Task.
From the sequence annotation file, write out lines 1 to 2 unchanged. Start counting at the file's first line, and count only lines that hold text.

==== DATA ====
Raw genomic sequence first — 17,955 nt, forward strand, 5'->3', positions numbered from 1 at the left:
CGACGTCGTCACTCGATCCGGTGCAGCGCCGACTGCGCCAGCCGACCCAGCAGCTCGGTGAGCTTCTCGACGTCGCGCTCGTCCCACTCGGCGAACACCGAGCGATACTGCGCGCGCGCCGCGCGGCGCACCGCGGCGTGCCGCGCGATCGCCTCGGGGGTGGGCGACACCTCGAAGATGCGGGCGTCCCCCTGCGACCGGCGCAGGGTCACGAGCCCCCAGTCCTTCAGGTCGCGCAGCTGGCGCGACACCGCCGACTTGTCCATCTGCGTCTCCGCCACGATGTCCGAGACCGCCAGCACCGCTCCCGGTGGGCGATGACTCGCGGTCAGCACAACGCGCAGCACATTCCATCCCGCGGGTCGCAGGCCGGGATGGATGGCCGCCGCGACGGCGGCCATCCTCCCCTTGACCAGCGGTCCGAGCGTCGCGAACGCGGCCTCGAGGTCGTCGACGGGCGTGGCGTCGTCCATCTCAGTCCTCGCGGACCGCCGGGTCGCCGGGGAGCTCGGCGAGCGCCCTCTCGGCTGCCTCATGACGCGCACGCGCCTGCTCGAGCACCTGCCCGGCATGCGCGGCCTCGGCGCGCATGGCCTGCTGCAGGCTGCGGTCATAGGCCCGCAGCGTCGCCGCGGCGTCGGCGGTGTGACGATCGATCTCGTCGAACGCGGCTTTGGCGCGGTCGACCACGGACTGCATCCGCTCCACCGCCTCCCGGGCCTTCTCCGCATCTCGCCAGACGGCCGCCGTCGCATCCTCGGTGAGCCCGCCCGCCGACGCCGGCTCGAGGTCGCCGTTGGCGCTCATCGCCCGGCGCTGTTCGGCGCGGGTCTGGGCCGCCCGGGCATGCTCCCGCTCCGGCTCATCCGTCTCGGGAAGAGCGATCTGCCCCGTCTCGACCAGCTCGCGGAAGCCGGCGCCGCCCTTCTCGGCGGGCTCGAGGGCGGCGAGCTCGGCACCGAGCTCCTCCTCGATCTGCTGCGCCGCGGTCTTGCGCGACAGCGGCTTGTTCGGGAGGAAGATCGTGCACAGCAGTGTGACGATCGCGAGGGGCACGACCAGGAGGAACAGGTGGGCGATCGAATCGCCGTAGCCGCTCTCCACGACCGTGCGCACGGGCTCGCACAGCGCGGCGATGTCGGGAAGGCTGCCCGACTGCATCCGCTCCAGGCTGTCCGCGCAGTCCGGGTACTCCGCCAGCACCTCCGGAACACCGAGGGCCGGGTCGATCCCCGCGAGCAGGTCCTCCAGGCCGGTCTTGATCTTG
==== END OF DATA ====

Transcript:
Raw genomic sequence first — 17,955 nt, forward strand, 5'->3', positions numbered from 1 at the left:
CGACGTCGTCACTCGATCCGGTGCAGCGCCGACTGCGCCAGCCGACCCAGCAGCTCGGTGAGCTTCTCGACGTCGCGCTCGTCCCACTCGGCGAACACCGAGCGATACTGCGCGCGCGCCGCGCGGCGCACCGCGGCGTGCCGCGCGATCGCCTCGGGGGTGGGCGACACCTCGAAGATGCGGGCGTCCCCCTGCGACCGGCGCAGGGTCACGAGCCCCCAGTCCTTCAGGTCGCGCAGCTGGCGCGACACCGCCGACTTGTCCATCTGCGTCTCCGCCACGATGTCCGAGACCGCCAGCACCGCTCCCGGTGGGCGATGACTCGCGGTCAGCACAACGCGCAGCACATTCCATCCCGCGGGTCGCAGGCCGGGATGGATGGCCGCCGCGACGGCGGCCATCCTCCCCTTGACCAGCGGTCCGAGCGTCGCGAACGCGGCCTCGAGGTCGTCGACGGGCGTGGCGTCGTCCATCTCAGTCCTCGCGGACCGCCGGGTCGCCGGGGAGCTCGGCGAGCGCCCTCTCGGCTGCCTCATGACGCGCACGCGCCTGCTCGAGCACCTGCCCGGCATGCGCGGCCTCGGCGCGCATGGCCTGCTGCAGGCTGCGGTCATAGGCCCGCAGCGTCGCCGCGGCGTCGGCGGTGTGACGATCGATCTCGTCGAACGCGGCTTTGGCGCGGTCGACCACGGACTGCATCCGCTCCACCGCCTCCCGGGCCTTCTCCGCATCTCGCCAGACGGCCGCCGTCGCATCCTCGGTGAGCCCGCCCGCCGACGCCGGCTCGAGGTCGCCGTTGGCGCTCATCGCCCGGCGCTGTTCGGCGCGGGTCTGGGCCGCCCGGGCATGCTCCCGCTCCGGCTCATCCGTCTCGGGAAGAGCGATCTGCCCCGTCTCGACCAGCTCGCGGAAGCCGGCGCCGCCCTTCTCGGCGGGCTCGAGGGCGGCGAGCTCGGCACCGAGCTCCTCCTCGATCTGCTGCGCCGCGGTCTTGCGCGACAGCGGCTTGTTCGGGAGGAAGATCGTGCACAGCAGTGTGACGATCGCGAGGGGCACGACCAGGAGGAACAGGTGGGCGATCGAATCGCCGTAGCCGCTCTCCACGACCGTGCGCACGGGCTCGCACAGCGCGGCGATGTCGGGAAGGCTGCCCGACTGCATCCGCTCCAGGCTGTCCGCGCAGTCCGGGTACTCCGCCAGCACCTCCGGAACACCGAGGGCCGGGTCGATCCCCGCGAGCAGGTCCTCCAGGCCGGTCTTGATCTTG